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4 ways to protect your retirement income when markets are volatile

If you’re worried about stock market volatility and how to protect your retirement savings so it lasts for the rest of your potentially long life, I have some advice for you: Don’t spend your retirement savings!  

Instead, use your savings to set up “retirement income generators,” or RIGs for short, to generate regular lifetime income that lasts the rest of your life. Then, in any given month, don’t ever spend more than the total amount of your retirement income. This way, you won’t outlive your savings. Also, be sure to set up your RIGs so they withstand the stock market crashes that are inevitable if you live a few more decades.

The good news is, figuring out how to generate a regular lifetime paycheck from your retirement savings doesn’t need to be hard. There are basically just four strategies to do it, and each method contains a way to protect yourself from stock market volatility.   

RIG #1: Social Security bridge payment

Social Security provides the most risk-protection of any retirement income generator. It protects you against:

  • Longevity risk, the risk of living a long time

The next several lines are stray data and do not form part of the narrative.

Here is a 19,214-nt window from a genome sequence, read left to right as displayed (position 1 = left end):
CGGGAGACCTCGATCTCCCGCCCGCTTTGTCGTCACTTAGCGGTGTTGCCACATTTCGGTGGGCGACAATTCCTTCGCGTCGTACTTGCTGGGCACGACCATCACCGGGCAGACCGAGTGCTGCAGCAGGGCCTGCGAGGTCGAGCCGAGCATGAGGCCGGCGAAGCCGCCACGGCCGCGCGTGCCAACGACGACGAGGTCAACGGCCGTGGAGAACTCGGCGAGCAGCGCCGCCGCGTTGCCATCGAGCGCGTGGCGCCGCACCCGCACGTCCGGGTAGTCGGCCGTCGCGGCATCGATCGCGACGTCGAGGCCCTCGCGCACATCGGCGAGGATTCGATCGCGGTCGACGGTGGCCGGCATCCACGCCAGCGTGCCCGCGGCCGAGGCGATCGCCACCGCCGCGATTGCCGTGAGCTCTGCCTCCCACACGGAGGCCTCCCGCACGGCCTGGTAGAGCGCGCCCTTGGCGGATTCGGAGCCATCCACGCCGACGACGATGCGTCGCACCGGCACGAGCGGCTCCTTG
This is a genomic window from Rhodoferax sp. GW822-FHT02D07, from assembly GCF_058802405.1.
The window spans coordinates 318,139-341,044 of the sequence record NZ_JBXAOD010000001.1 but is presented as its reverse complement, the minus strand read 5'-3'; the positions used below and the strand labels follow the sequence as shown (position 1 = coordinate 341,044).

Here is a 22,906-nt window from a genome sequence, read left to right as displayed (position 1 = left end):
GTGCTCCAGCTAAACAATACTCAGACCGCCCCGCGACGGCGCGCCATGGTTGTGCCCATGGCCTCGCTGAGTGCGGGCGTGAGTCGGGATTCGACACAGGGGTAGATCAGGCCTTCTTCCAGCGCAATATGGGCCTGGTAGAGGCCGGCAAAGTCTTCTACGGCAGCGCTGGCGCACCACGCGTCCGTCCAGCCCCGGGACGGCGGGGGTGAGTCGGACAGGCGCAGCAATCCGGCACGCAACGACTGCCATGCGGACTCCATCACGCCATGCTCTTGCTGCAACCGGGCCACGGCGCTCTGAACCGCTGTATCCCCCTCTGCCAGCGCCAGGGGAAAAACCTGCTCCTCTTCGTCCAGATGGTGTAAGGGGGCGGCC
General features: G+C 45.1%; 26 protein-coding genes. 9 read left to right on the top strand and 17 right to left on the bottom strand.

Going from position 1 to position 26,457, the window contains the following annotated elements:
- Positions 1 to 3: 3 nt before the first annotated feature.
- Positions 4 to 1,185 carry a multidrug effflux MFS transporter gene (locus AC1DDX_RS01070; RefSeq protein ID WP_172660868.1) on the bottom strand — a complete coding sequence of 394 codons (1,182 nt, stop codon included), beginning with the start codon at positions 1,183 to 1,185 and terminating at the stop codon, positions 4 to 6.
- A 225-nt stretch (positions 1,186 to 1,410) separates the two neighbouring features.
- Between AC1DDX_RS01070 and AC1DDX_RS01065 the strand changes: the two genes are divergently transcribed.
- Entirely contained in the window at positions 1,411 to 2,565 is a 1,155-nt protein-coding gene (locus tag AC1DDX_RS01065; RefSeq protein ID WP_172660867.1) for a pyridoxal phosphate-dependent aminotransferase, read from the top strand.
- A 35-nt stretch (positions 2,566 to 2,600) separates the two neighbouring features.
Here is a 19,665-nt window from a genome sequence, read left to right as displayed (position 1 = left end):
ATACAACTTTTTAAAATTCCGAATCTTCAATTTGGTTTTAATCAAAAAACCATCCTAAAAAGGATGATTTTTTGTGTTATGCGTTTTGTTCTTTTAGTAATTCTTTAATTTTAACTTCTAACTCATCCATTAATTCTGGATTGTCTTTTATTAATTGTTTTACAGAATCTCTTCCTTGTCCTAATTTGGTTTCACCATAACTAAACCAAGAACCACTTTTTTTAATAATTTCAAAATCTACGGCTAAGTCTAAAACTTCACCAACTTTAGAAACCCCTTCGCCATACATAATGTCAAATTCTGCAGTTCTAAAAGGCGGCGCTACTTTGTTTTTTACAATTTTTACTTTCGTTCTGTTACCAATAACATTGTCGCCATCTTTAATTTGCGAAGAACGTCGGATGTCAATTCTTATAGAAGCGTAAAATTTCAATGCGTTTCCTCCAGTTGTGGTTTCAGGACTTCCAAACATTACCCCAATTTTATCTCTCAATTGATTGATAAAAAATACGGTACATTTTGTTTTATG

• Stock market risk, since your income doesn’t decline when the stock market crashes
  • Inflation risk, since your benefits receive a cost-of-living adjustment each year
  • Mistakes, fraud, and cognitive decline, since your income is paid automatically each month

You can maximize the income you’ll receive from Social Security through a thoughtful strategy to delay the start of your benefits, often to age 70 for most people. The best way to delay starting your Social Security benefits is to work just enough to earn the amount you would have received if you’d started Social Security when you retired.

However, if you don’t want to continue working or you can’t keep working, the second-best way to delay Social Security benefits is to use your savings to fund a Social Security bridge payment. To do this, on a monthly basis, you’d withdraw from your savings the amount of Social Security income you would have received if you’d started Social Security when you retired. Continue making these monthly withdrawals until you start your actual Social Security benefits. For most people, a Social Security bridge payment will generate more additional retirement income than other RIGs described below.

Use the bridge payment, and eventually your Social Security benefits, to help cover the cost of your “needs”—your basic living expenses.

RIG #2: Annuity

Use a portion of your savings to buy a cost-effective annuity from an insurance company that will guarantee to pay you a monthly income for the rest of your life. You can use the annuity to supplement your Social Security bridge payment or benefits to cover the cost of your basic living expenses.